The ICC has become a cosy club following its structural overhaul in June last year. The “big three” — India, England and Australia — get the lion’s share of the money under the new revenue-sharing agreement, and they dictate the terms. In a way, it is a throwback to an earlier era, when the ICC was called the Imperial Cricket Conference. In such a scenario, Mustafa Kamal, the ICC president who resigned earlier this week, didn’t do himself any favours with comments which implied that the umpires favoured India in the quarterfinal against Bangladesh.
Kamal, a Bangladeshi minister, questioned what the ICC termed, in an official release, as a 50-50 no-ball call, which gave Indian batsman Rohit Sharma a reprieve. Following Kamal’s refusal to withdraw his comments or issue an apology, the ICC denied him the right to hand over the trophy to World Champions Australia. That was when Kamal put in his papers. He has also described the ICC as a “gang of three” with N. Srinivasan, the chairman, holding sway.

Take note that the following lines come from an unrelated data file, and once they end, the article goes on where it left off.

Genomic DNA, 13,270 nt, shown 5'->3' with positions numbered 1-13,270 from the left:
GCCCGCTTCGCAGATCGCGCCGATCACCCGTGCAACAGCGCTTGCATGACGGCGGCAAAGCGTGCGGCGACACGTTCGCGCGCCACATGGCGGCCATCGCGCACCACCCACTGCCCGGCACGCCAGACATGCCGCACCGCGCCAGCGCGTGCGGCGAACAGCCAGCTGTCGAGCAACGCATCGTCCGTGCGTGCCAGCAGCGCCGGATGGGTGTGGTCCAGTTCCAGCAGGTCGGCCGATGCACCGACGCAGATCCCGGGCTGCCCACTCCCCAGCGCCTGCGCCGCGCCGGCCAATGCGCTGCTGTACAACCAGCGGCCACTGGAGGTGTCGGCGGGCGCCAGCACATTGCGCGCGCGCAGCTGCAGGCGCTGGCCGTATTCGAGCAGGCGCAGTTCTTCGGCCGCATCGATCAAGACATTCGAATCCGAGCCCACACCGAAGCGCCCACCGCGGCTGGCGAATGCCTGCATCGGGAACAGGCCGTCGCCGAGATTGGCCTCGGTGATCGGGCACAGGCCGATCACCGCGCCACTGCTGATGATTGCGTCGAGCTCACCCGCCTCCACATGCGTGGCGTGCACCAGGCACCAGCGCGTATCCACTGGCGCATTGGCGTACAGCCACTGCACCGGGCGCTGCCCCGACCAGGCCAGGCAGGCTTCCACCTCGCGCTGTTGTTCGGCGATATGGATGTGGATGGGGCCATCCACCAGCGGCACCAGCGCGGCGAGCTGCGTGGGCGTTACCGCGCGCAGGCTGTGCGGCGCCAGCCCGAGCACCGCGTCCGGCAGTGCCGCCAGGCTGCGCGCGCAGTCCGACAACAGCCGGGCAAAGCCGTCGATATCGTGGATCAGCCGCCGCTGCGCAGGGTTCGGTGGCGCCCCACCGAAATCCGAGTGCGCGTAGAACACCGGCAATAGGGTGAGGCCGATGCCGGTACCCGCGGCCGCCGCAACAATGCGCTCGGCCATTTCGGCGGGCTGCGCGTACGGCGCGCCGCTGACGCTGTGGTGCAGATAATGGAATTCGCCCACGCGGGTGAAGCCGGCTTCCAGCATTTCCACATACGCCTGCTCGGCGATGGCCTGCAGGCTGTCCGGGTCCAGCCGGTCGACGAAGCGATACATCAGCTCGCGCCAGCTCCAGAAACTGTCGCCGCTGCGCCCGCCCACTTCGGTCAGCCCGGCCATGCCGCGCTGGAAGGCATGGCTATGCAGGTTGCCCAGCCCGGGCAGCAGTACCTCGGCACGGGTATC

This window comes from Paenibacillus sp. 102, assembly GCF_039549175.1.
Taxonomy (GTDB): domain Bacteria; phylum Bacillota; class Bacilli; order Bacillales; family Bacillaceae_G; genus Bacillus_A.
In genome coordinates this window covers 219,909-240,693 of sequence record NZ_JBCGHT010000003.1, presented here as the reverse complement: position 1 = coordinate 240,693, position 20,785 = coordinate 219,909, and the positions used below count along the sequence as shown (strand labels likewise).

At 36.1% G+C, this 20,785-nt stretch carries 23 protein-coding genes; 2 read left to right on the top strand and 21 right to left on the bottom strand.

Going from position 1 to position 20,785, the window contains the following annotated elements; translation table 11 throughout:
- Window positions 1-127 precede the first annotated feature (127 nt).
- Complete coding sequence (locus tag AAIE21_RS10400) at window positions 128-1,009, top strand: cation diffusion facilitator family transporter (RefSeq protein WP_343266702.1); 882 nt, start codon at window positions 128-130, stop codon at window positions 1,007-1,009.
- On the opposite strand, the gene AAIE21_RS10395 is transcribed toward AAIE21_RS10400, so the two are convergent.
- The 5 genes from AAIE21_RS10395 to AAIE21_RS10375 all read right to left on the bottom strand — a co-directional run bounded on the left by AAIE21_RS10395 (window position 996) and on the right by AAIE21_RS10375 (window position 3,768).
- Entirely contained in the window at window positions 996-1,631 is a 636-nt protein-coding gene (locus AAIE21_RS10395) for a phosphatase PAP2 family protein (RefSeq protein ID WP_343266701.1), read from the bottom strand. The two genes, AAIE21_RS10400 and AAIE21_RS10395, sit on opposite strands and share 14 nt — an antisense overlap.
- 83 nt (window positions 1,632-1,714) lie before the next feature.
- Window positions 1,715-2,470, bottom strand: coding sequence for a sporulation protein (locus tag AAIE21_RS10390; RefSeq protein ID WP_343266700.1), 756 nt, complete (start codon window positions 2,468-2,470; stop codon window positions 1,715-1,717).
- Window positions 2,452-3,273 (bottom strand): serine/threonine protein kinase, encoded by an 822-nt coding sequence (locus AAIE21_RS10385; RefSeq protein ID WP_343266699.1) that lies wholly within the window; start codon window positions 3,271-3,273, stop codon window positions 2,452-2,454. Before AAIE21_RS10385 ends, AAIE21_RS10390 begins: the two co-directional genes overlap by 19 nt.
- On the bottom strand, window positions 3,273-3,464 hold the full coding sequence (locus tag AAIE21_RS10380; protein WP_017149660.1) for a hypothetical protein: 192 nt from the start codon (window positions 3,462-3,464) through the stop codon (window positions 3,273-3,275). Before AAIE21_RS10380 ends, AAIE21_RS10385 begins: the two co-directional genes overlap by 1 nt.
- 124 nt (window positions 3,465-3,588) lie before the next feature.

It can be argued that Kamal allowed emotion to get the better of him by criticising the umpires, and that such open displeasure was unbecoming of an ICC president. But the reality is that the president’s wings have been clipped in the restructured system of the ICC. Kamal is just a ceremonial head — as per Clause 3.3 (B) of the ICC constitution, he’s “solely responsible for presenting trophies at global competitions”. That Kamal is from a country that is not influential, politically and financially, in the ICC also put him on a weak footing. The drama which ended in Kamal’s exit once again underlined just where the power lies in the ICC.